The Satisfaction and Content from the Twelve Baskets
Translated by Allan Liang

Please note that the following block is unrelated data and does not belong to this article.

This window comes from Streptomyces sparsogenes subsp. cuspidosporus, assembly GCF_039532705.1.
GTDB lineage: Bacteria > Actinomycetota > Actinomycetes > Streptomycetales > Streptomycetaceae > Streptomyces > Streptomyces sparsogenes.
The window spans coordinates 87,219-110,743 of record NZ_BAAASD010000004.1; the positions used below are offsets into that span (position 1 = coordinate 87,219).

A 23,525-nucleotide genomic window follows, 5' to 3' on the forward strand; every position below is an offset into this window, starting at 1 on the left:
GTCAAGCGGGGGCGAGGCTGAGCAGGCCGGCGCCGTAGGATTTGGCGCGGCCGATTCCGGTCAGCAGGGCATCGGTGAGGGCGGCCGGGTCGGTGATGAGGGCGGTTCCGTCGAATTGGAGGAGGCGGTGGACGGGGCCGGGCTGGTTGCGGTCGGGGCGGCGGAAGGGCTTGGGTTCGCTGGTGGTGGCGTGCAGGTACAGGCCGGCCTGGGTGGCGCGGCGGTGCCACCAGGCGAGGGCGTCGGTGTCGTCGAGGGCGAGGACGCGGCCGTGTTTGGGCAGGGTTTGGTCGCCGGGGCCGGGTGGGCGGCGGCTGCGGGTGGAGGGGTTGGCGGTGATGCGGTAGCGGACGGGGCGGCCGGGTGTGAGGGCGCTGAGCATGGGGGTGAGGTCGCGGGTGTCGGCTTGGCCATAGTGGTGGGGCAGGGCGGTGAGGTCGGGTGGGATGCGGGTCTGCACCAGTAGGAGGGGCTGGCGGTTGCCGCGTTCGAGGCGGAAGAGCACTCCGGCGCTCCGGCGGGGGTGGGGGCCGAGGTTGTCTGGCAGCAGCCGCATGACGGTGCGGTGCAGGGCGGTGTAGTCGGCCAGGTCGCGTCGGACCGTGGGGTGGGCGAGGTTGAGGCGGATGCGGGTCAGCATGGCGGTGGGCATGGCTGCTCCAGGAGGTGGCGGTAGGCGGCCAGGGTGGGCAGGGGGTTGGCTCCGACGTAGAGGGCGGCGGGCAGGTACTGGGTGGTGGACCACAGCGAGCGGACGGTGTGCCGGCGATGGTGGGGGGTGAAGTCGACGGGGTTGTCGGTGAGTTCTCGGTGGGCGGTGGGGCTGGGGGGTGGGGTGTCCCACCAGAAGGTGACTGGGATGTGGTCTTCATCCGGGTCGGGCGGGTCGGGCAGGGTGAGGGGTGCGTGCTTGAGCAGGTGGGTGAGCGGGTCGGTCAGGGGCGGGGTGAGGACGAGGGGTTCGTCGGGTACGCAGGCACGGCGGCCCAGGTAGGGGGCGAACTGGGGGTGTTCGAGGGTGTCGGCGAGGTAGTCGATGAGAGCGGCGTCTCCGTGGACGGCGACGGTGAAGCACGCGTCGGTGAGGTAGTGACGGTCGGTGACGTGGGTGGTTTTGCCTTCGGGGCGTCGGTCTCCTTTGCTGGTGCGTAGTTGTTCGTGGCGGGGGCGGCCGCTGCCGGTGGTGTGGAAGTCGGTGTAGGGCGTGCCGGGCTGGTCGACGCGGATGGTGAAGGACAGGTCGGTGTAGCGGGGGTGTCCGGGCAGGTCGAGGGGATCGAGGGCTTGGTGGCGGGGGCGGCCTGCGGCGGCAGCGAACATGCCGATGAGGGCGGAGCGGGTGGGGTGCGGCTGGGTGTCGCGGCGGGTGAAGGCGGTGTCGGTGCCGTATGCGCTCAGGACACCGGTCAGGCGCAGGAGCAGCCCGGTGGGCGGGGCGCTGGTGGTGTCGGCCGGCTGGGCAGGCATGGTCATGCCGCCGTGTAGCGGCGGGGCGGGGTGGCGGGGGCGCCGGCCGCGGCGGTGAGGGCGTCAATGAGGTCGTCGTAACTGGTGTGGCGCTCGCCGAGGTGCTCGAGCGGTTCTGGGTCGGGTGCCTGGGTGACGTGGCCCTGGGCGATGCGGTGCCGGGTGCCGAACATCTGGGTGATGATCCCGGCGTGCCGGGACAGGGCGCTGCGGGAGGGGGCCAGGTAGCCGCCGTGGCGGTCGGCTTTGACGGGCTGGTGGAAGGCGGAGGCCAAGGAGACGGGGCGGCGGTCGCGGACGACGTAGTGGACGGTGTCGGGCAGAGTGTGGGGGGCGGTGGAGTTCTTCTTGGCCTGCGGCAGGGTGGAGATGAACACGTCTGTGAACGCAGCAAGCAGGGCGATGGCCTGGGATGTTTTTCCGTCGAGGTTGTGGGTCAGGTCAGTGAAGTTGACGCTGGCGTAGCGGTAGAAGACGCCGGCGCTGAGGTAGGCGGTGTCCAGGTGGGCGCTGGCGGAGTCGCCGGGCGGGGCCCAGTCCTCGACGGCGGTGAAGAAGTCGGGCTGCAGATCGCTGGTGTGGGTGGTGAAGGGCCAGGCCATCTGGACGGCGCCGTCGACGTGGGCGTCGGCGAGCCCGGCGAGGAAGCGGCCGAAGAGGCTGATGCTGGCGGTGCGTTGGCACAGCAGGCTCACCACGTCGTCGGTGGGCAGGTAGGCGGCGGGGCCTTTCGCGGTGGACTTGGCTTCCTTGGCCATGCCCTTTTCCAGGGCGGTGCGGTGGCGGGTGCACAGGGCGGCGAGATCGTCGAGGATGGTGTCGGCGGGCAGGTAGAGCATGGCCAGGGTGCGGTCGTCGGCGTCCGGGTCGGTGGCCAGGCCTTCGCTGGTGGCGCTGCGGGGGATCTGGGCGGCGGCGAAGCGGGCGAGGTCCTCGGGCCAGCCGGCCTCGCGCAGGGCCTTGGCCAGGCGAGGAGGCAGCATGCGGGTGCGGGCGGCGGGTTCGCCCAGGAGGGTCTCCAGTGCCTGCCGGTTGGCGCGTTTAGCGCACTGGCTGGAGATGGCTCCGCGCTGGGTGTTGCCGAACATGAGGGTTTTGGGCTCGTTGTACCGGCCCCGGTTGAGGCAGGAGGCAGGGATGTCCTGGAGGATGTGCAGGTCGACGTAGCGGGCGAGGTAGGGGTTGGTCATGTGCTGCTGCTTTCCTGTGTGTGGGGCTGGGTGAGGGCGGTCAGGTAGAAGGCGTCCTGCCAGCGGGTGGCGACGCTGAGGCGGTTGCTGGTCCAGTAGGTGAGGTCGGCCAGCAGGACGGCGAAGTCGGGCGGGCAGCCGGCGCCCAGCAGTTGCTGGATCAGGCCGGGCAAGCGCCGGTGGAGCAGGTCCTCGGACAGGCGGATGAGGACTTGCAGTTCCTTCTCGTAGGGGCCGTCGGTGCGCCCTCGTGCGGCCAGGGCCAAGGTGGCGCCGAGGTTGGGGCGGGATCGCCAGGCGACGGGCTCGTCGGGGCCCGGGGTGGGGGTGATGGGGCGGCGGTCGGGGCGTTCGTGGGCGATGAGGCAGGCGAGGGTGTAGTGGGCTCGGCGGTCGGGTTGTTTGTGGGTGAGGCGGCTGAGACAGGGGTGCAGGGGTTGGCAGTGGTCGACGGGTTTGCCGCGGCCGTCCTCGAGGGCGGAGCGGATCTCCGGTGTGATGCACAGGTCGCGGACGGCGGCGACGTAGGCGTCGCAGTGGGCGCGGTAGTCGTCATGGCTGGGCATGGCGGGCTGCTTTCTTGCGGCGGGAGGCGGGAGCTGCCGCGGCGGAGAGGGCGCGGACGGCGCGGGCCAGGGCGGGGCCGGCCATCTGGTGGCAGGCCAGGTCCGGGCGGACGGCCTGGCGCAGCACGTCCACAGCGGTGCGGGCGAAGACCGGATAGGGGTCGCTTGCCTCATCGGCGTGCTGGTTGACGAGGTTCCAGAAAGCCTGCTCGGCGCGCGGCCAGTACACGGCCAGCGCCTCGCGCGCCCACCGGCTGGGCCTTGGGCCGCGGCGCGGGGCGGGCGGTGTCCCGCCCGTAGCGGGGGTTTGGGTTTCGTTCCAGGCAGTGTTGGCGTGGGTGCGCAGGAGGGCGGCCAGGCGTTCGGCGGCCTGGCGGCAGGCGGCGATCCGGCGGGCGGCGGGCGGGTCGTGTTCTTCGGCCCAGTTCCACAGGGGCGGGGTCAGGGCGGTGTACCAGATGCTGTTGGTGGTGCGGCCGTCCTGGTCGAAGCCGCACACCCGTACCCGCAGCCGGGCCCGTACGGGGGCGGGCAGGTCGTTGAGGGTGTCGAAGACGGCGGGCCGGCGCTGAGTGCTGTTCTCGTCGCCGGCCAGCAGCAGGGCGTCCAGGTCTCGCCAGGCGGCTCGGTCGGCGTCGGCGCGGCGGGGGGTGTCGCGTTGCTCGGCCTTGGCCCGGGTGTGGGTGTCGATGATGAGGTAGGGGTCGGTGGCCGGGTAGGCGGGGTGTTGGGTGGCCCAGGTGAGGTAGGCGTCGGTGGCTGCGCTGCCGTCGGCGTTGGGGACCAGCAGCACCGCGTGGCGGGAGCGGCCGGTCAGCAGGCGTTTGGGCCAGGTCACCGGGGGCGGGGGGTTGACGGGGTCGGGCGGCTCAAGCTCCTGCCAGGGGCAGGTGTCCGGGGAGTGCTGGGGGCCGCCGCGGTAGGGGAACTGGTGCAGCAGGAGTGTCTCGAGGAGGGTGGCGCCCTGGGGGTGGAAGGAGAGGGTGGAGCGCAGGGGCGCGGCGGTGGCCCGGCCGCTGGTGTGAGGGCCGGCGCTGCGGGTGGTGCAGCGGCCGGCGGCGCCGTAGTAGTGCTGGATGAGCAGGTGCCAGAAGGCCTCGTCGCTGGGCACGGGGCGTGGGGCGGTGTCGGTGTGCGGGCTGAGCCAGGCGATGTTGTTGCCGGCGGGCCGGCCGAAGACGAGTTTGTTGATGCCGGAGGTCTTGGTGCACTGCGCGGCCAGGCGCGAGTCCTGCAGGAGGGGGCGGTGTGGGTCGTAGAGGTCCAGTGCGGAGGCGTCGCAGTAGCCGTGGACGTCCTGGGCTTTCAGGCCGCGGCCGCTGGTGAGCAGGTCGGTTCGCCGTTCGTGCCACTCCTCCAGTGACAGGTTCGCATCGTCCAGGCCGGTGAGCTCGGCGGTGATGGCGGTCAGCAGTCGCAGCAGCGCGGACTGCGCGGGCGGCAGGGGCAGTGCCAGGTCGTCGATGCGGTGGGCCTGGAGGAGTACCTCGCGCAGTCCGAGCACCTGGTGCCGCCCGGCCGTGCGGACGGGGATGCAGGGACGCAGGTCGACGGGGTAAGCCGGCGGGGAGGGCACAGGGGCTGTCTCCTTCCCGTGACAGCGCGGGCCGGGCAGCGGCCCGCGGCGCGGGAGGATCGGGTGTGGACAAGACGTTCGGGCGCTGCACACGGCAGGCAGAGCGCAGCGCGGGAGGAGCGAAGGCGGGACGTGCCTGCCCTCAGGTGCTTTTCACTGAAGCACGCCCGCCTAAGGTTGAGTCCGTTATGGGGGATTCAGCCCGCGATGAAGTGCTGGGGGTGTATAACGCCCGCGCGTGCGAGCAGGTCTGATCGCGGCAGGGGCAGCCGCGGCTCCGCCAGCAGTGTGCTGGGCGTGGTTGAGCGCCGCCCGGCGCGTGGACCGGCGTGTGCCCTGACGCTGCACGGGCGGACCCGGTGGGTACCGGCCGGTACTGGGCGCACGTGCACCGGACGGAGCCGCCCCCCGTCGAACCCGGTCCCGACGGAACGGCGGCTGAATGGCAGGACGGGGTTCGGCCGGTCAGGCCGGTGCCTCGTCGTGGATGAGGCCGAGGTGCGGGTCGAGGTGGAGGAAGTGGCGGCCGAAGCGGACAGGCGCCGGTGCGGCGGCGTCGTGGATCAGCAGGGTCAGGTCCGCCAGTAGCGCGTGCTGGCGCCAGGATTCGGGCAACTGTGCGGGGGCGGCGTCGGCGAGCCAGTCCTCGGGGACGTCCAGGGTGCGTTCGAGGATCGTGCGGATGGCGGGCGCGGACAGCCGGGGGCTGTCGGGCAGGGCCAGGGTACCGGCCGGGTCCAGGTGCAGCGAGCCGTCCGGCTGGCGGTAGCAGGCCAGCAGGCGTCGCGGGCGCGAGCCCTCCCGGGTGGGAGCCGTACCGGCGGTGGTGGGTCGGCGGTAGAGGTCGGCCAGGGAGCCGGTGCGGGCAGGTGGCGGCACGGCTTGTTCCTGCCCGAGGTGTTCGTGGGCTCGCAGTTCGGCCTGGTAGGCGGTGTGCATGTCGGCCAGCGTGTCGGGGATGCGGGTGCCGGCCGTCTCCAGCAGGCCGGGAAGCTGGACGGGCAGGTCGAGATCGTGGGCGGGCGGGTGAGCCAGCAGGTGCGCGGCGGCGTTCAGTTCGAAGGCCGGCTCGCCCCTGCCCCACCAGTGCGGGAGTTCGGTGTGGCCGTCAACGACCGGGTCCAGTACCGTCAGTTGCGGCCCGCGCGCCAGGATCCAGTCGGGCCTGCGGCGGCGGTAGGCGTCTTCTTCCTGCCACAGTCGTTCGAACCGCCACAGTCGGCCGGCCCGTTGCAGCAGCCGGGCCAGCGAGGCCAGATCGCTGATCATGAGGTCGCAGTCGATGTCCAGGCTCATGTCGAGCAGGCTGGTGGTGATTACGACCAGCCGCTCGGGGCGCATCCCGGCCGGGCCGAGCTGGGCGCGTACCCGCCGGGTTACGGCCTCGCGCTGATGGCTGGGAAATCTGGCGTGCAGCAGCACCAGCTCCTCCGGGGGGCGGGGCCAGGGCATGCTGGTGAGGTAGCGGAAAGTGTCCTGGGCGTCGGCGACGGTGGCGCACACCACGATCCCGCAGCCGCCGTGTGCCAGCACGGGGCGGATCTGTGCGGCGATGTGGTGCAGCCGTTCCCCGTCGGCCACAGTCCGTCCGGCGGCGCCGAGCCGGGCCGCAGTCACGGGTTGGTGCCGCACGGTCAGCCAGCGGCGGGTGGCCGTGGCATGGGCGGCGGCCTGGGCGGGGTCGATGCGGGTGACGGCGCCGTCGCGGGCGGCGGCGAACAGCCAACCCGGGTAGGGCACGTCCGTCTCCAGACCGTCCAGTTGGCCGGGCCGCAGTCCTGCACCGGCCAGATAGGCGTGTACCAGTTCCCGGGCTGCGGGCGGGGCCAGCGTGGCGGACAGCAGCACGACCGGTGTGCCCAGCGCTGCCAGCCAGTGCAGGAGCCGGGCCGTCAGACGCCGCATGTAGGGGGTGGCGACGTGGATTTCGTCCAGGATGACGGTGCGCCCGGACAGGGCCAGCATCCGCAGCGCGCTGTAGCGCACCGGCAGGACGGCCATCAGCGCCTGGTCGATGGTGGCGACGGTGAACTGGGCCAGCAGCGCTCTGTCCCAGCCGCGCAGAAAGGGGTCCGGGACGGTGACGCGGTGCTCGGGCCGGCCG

Mark 6:33-44 Thanks be to God for providing the opportunity for brothers and sisters from the three campuses of FCNABC to come together in this season of pandemic and meditate upon God's Word. Today we come to a passage familiar to all Christians, that is, the miracle of Jesus using the 5 loaves of bread and 2 fish brought to him by a child to feed 5000 men. (It is probable that the actual number of people, counting the women and children could reach upwards of 15 000 to 20 000 people). (Mark 6:44, Matthew 14:21). May our brothers be used greatly by God and lead faithfully for His glory. Apart from the resurrection of Jesus, only this miracle is recorded in four gospels, showing that it is a crucial passage of scripture that contains great truths of salvation. Mark employed a plain sort of expression to describe this awe-striking miracle. He intends for us to understand that Jesus is precisely who he said he is: “I am the bread of life. He who comes to me will never go hungry, and he who believes in me will never be thirsty.” (John 6:35) Two hundred denarii was equivalent to 200 days worth of wages. The apostles meant to say that to feed all the people would cause many to become bankrupt. The apostles in saying this, were completely devoid of faith (Philip in John 6:7), and failed miserably, this test of faith. Jesus performed this miracle with the intent of testing his disciples' faith and to reveal to them that he had full control over the circumstances, so as to have them think about food on a higher level. (Mark 4:32). In doing all this he revealed, to the disciples and the people, his Messianic identity and that he was the one who created all things out of nothing, the God who spoke things to existence, the Ruler of the universe. Jesus loves us, and takes pleasure from men joining him in his work, hence he directed his disciples to have the people sit down in groups on the green grass. “So they sat down in groups of hundreds and fifties” (verse 40). This would likely cause the people to remember how Moses led the Israelites through the deserts in the times of old. (Exodus 18:21). We also see similarities between that and the relationship between the governing of the church and submission of the people in our modern times. (1 Corinthians 14:40). If the multitudes of people were unorganized, they likely would not have seen this miracle, but would have gone home with empty stomachs and empty souls as well. Today, coming before the gospel, we ought to have humble and instruction-seeking hearts, hearts eager to obey his Word, and hearts eager to offer up all the gifts that God has given us. Blessed is the one who does all this. The twelve baskets can represent the twelve disciples sent out by Jesus to preach the gospel, for the Lord is their provider, and under all circumstances, gives them more than they need to satisfy their hunger (Mark 3:14, Exodus 16:9). Let us practice giving thanks for the daily providence provided by God and use wisely the food he has given us, without wasting anything (John 6:12). We ought to treasure all that God has given to us, so that we neither waste nor become greedy. The Lord Jesus in the book of Revelations warns all believers to be ever vigilant, knowing that there will be times of great tribulation, and to be content with having food and clothing (Revelations 6:6, 1 Timothy 6:5-10). The Lord Jesus promises us “The thief comes only to steal and kill and destroy; I have come that they may have life, and have it to the full.” (John 10:10) Please carefully read over Mark 6:33-44, and meditate with prayer: What material goods do I need to be content? How can I receive the life most abundant from Jesus? In this life of material prosperity in North America, how can I treasure all that God has given me and treasure Him above all other things? Let us run the race marked out for us and boldly spread the gospel until He takes us home or comes again.